Pro-Park faction backs amendment for constitution

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Pro-Park faction backs amendment for constitution

Despite the Blue House’s effort to block politicians’ attempts to amend the constitution, lawmakers of the ruling party, including loyalists of President Park Geun-hye, are increasingly pushing for the change as a strategy to win the next presidential election.

The latest push to amend the constitution and introduce a new governing system to replace the current five-year, single-term presidency was made by the floor leader of the Saenuri Party, a senior ruling party official told the JoongAng Ilbo on Sunday.

“Rep. Chung Jin-suk recently told the Blue House that he has no card to use in negotiations against opposition parties to pass major bills and next year’s budget,” he said.

“The Blue House should accept the formation of a special committee on the constitutional amendment. It replied that Chung should use his own discretion, but requested that the reform initiatives of the government not be hindered.”

In a telephone interview with the JoongAng Ilbo, Chung also stressed the importance of ending the current presidential system.

“When we conclude next year’s budget bill, we can start forming the special committee to amend the constitution,” he said.

“Because the current presidential system already showed its limits, we need a fundamental change to resolve people’s concerns.”

Chung said discussing a constitutional amendment is only possible after pending bills, including the one for next year’s budget, are passed. “We cannot just talk about changing the constitution while doing nothing else.”

He also said there is no way for the Blue House to stop the change. “When the majority of lawmakers want to discuss it, there will be no way to stop it,” Chung said.

He, however, refused to confirm if he had told the Blue House about his plan.

But President Park opposed the idea. “We cannot be sucked into a black hole,” she said in a press conference in January, “and I cannot even dare to mention the constitutional amendment because we cannot see beyond our nose right now.”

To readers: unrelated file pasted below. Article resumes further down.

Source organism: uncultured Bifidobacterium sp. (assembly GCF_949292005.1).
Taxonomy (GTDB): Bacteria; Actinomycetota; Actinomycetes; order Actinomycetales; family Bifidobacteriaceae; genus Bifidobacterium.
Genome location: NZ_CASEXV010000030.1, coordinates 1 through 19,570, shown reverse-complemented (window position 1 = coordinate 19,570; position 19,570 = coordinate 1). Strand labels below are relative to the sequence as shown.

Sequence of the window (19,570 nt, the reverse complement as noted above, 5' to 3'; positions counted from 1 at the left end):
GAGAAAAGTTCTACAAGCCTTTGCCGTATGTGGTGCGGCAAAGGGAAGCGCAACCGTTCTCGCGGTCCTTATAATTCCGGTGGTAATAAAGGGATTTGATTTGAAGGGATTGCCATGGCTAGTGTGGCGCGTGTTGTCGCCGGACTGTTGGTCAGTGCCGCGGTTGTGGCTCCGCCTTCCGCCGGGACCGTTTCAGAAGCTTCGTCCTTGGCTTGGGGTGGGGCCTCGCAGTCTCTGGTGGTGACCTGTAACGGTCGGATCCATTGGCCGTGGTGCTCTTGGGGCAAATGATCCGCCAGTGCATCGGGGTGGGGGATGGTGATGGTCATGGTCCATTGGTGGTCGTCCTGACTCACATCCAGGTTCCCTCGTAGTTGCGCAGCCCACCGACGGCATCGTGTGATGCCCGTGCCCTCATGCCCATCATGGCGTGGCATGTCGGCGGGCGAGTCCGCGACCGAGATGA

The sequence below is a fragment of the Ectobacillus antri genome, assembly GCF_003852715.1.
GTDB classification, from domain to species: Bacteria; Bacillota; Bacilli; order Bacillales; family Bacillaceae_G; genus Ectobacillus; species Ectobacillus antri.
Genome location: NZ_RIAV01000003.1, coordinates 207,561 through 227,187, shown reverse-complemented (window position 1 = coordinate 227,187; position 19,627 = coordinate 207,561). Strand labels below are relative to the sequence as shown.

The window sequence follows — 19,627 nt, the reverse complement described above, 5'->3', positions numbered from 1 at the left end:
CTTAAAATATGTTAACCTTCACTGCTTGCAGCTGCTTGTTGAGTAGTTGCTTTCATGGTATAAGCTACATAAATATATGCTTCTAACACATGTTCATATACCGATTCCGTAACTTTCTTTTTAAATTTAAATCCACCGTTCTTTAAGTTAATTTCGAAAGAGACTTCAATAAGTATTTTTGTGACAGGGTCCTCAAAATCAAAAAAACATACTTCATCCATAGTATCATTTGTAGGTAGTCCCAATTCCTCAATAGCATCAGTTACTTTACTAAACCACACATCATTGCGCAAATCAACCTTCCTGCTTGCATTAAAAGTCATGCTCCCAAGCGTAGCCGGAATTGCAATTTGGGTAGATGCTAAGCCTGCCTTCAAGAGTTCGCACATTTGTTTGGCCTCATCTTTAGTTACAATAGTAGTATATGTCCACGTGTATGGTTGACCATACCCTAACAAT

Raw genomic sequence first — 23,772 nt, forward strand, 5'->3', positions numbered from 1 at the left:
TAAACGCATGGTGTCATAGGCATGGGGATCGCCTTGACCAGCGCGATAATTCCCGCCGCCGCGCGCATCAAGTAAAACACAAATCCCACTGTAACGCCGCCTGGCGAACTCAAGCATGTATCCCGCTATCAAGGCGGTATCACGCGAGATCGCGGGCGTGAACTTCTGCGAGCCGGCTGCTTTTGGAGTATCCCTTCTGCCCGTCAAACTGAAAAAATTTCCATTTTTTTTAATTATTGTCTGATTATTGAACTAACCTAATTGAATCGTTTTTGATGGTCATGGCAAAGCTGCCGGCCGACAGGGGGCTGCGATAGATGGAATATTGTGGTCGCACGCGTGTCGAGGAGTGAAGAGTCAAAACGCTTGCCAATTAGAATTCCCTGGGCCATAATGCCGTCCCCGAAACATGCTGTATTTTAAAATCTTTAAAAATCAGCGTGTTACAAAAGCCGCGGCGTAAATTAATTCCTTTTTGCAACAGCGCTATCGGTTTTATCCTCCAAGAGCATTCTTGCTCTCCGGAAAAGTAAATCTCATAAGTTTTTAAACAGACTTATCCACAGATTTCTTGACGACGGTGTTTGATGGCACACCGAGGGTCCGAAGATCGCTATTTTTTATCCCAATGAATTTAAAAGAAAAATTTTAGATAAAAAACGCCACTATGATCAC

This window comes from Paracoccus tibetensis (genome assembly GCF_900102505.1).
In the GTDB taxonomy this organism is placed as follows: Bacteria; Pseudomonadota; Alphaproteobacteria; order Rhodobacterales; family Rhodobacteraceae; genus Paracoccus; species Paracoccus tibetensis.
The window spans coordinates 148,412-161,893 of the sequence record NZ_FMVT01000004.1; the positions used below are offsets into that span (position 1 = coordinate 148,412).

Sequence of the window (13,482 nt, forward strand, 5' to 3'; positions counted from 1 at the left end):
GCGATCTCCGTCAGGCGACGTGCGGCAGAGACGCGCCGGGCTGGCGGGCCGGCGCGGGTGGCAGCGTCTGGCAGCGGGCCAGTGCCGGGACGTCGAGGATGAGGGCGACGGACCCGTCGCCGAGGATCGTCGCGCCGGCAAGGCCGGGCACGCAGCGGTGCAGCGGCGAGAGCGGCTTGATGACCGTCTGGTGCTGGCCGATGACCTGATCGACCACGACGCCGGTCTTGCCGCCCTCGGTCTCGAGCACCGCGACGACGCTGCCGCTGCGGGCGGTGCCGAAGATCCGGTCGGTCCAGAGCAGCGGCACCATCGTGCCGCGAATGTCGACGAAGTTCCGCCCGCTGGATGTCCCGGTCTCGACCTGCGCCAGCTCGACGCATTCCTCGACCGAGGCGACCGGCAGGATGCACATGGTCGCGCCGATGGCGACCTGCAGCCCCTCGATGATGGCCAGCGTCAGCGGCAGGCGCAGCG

Presidential spokesman Jung Young-kuk stressed again on Tuesday that the position remains unchanged, but it remains to be seen if the president’s disapproval would quiet the growing demand.

Introducing a new governing system to replace the so-called 1987 one is an idea that was formally proposed by National Assembly Speaker Chung Sye-kyun in May when the 20th National Assembly began.

The last constitutional amendment was passed in October 1987 to end the country’s decades-long authoritarian dictatorships and introduce direct presidential elections.

A single-term, five-year presidency was introduced, and the president’s right to dismiss the National Assembly was abolished.

While some ruling and opposition lawmakers actively made a push, the idea quickly disappeared after Park directly shot it down earlier this year.

The sentiment among the Park loyalists, however, changed over recent weeks.

Saenuri Chairman Lee Jung-hyun, a key ally of the president, said in September that politicians must agree to a method and timetable.

Speculations grew that Park loyalists, who wish to recruit UN Secretary General Ban Ki-moon as their candidate, seek to amend the constitution to introduce a semi-presidential system in which the president will be in charge of foreign and defense affairs, while the prime minister will oversee domestic and economic policies.

They reportedly want Ban to serve as the president while a Park loyalist will control domestic affairs.

Conspicuously, Rep. Chung recommended the German-style, semi-presidential system.

Ban, however, has not yet made it known what he will do after his UN tenure, which ends this year.

The opposition parties, particularly the presidential frontrunners Moon Jae-in of the Minjoo Party of Korea and Ahn Cheol-soo of the People’s Party, have been lukewarm toward the proposed amendment.

Rep. Park Jie-won, acting head of the People’s Party, said Tuesday that the latest push by the ruling party and the subsequent opposition by the Blue House all belongs to a larger political scheme.

“We must do it with a plan that will last for 100 years,” he said. “But Chung abruptly raised an issue to promote a German-style semi-presidential system, and the Blue House shot it down.

The Blue House and the Saenuri Party are now playing a political game to extend their rule. The opposition parties must not be fooled by their political play.”

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